“In the UK, a wide range of over-the-counter (OTC) medicines, both branded and generic, are available to buy from pharmacies and other retail outlets. This ensures people are able to choose a medicine, which suits their needs and their budget.
“The majority of branded medicines on the market in the UK are different to the generic equivalents and don’t share the same product licence (PL) number. As the article correctly points out, branded OTC medicines often have a different formulation to the generic equivalent, offering benefits to people such as a fast dissolving coating so the medicine works faster, a slow release formula so the symptom relief lasts longer, improved taste or easy to swallow formulations.
“Some OTC products are also marketed to target specific symptoms, this is because research shows that having specific symptoms displayed on the front of the pack helps people to navigate the shelf and choose a suitable product easily.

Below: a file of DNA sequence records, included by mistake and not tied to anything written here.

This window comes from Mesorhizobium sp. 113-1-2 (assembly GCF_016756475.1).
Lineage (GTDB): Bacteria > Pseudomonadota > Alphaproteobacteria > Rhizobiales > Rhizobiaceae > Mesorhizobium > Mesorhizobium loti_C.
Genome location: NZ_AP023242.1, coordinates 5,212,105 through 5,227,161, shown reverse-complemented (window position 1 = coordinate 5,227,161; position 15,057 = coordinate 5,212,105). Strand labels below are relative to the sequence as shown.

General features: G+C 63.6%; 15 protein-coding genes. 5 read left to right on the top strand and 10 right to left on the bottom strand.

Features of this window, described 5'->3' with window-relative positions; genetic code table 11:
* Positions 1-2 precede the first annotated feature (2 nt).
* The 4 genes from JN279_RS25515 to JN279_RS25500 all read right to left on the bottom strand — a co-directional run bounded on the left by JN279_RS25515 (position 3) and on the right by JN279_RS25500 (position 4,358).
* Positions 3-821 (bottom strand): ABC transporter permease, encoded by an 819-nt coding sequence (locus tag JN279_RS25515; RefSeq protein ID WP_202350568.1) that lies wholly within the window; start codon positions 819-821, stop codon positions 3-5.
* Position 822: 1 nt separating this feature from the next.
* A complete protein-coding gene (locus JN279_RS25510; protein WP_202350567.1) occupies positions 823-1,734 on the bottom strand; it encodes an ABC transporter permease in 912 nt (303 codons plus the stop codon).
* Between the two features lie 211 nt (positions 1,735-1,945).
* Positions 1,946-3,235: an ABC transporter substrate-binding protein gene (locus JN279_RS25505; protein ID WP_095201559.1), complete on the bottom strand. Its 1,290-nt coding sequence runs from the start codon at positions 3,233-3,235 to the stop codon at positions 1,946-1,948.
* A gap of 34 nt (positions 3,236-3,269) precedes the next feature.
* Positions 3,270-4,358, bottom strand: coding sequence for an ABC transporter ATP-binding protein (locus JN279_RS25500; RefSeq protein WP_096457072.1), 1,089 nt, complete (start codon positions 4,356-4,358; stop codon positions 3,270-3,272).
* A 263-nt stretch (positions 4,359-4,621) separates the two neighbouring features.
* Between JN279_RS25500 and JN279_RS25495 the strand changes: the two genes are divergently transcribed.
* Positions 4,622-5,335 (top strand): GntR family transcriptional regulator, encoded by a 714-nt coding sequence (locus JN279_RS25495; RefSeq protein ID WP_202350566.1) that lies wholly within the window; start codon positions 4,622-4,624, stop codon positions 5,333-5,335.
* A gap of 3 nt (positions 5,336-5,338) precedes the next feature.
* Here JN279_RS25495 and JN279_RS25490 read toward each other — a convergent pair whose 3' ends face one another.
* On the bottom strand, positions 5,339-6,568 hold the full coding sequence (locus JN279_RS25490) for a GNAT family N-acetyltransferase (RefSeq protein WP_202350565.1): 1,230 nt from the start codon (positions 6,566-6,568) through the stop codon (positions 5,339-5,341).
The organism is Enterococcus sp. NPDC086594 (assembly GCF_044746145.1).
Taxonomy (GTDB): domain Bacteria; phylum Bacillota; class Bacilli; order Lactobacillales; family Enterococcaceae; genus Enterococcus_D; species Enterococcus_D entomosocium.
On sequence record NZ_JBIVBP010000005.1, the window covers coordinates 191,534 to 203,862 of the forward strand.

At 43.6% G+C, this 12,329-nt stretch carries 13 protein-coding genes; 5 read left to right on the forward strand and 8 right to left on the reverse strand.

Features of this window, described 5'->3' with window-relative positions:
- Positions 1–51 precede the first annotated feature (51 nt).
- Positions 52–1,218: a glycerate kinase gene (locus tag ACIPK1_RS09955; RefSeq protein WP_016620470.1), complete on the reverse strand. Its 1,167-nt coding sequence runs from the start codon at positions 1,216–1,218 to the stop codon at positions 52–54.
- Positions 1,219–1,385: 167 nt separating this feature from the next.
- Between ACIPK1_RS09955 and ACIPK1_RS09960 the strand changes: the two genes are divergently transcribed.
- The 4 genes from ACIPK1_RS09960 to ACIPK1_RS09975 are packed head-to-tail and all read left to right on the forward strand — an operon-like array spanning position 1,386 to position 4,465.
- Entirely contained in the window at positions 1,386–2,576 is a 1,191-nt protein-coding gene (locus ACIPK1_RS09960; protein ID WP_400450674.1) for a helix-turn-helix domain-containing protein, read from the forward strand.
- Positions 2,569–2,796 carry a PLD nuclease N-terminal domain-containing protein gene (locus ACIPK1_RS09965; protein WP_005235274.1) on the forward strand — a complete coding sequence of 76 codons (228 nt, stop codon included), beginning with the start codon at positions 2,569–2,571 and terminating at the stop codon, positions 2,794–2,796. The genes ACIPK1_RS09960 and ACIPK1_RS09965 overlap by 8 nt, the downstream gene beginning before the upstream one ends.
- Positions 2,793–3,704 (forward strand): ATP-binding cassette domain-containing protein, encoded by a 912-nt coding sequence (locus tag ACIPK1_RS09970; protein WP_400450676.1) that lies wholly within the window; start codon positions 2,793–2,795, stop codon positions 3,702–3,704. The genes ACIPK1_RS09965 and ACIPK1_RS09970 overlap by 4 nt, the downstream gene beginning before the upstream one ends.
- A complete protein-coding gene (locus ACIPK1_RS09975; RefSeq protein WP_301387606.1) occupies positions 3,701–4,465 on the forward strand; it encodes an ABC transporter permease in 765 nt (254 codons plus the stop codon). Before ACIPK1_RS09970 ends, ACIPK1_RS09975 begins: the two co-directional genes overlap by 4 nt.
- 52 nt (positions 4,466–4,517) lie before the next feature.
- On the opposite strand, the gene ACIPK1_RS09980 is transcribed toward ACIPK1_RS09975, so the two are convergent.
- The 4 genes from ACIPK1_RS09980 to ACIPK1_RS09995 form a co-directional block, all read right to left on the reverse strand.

“Branded OTC medicines enjoy a long-standing heritage of trust and manufacturers invest heavily in years of research and new product development, often being the first to bring new medicines to market. While 20 years may be the standard length of patent for prescription medicines, this is not the case with OTC products. It is exceedingly rare for new OTC medicines to have any form of protection on entry to the market. Other companies are then free to make their own versions, and as they don’t bear the original development costs they can sell it at a lower price.
“As with all medicines, it’s important that people always read and follow the instructions and are careful not to take more than one product containing the same active ingredient. A pharmacist can give advice on the most suitable medicine to take if people are unsure.”